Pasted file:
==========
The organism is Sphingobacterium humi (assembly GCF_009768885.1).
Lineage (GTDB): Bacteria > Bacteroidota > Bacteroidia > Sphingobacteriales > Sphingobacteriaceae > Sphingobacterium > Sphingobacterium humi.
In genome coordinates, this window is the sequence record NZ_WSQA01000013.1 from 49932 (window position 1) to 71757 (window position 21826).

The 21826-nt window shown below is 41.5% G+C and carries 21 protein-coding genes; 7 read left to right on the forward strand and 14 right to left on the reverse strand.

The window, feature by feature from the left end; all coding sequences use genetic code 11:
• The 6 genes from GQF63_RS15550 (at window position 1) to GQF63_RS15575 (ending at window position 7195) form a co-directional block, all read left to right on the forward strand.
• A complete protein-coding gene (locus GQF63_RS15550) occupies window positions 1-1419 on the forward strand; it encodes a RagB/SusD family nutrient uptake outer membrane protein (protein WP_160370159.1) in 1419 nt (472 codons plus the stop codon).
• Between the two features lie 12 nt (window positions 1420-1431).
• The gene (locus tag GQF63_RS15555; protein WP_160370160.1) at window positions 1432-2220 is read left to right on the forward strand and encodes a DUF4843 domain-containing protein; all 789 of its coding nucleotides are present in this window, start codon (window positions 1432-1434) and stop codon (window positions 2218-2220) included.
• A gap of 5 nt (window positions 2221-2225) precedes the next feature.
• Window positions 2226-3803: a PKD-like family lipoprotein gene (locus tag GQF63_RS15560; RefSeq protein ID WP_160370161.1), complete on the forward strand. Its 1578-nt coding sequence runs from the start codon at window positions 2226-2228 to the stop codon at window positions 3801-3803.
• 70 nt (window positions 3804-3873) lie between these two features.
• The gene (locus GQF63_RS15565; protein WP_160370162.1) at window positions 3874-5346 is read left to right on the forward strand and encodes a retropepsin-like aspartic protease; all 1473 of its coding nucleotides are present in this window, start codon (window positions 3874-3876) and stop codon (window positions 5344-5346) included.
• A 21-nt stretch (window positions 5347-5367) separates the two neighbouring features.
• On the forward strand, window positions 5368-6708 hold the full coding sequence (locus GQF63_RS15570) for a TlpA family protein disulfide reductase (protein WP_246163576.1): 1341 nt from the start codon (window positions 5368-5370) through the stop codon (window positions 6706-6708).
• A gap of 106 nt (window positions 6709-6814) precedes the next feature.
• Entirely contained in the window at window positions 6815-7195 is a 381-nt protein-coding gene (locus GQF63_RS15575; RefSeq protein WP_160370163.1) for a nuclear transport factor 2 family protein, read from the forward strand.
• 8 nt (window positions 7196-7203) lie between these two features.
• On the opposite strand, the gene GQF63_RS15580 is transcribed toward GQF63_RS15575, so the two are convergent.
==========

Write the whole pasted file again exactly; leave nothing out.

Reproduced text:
The organism is Sphingobacterium humi (assembly GCF_009768885.1).
Lineage (GTDB): Bacteria > Bacteroidota > Bacteroidia > Sphingobacteriales > Sphingobacteriaceae > Sphingobacterium > Sphingobacterium humi.
In genome coordinates, this window is the sequence record NZ_WSQA01000013.1 from 49932 (window position 1) to 71757 (window position 21826).

The 21826-nt window shown below is 41.5% G+C and carries 21 protein-coding genes; 7 read left to right on the forward strand and 14 right to left on the reverse strand.

The window, feature by feature from the left end; all coding sequences use genetic code 11:
• The 6 genes from GQF63_RS15550 (at window position 1) to GQF63_RS15575 (ending at window position 7195) form a co-directional block, all read left to right on the forward strand.
• A complete protein-coding gene (locus GQF63_RS15550) occupies window positions 1-1419 on the forward strand; it encodes a RagB/SusD family nutrient uptake outer membrane protein (protein WP_160370159.1) in 1419 nt (472 codons plus the stop codon).
• Between the two features lie 12 nt (window positions 1420-1431).
• The gene (locus tag GQF63_RS15555; protein WP_160370160.1) at window positions 1432-2220 is read left to right on the forward strand and encodes a DUF4843 domain-containing protein; all 789 of its coding nucleotides are present in this window, start codon (window positions 1432-1434) and stop codon (window positions 2218-2220) included.
• A gap of 5 nt (window positions 2221-2225) precedes the next feature.
• Window positions 2226-3803: a PKD-like family lipoprotein gene (locus tag GQF63_RS15560; RefSeq protein ID WP_160370161.1), complete on the forward strand. Its 1578-nt coding sequence runs from the start codon at window positions 2226-2228 to the stop codon at window positions 3801-3803.
• 70 nt (window positions 3804-3873) lie between these two features.
• The gene (locus GQF63_RS15565; protein WP_160370162.1) at window positions 3874-5346 is read left to right on the forward strand and encodes a retropepsin-like aspartic protease; all 1473 of its coding nucleotides are present in this window, start codon (window positions 3874-3876) and stop codon (window positions 5344-5346) included.
• A 21-nt stretch (window positions 5347-5367) separates the two neighbouring features.
• On the forward strand, window positions 5368-6708 hold the full coding sequence (locus GQF63_RS15570) for a TlpA family protein disulfide reductase (protein WP_246163576.1): 1341 nt from the start codon (window positions 5368-5370) through the stop codon (window positions 6706-6708).
• A gap of 106 nt (window positions 6709-6814) precedes the next feature.
• Entirely contained in the window at window positions 6815-7195 is a 381-nt protein-coding gene (locus GQF63_RS15575; RefSeq protein WP_160370163.1) for a nuclear transport factor 2 family protein, read from the forward strand.
• 8 nt (window positions 7196-7203) lie between these two features.
• On the opposite strand, the gene GQF63_RS15580 is transcribed toward GQF63_RS15575, so the two are convergent.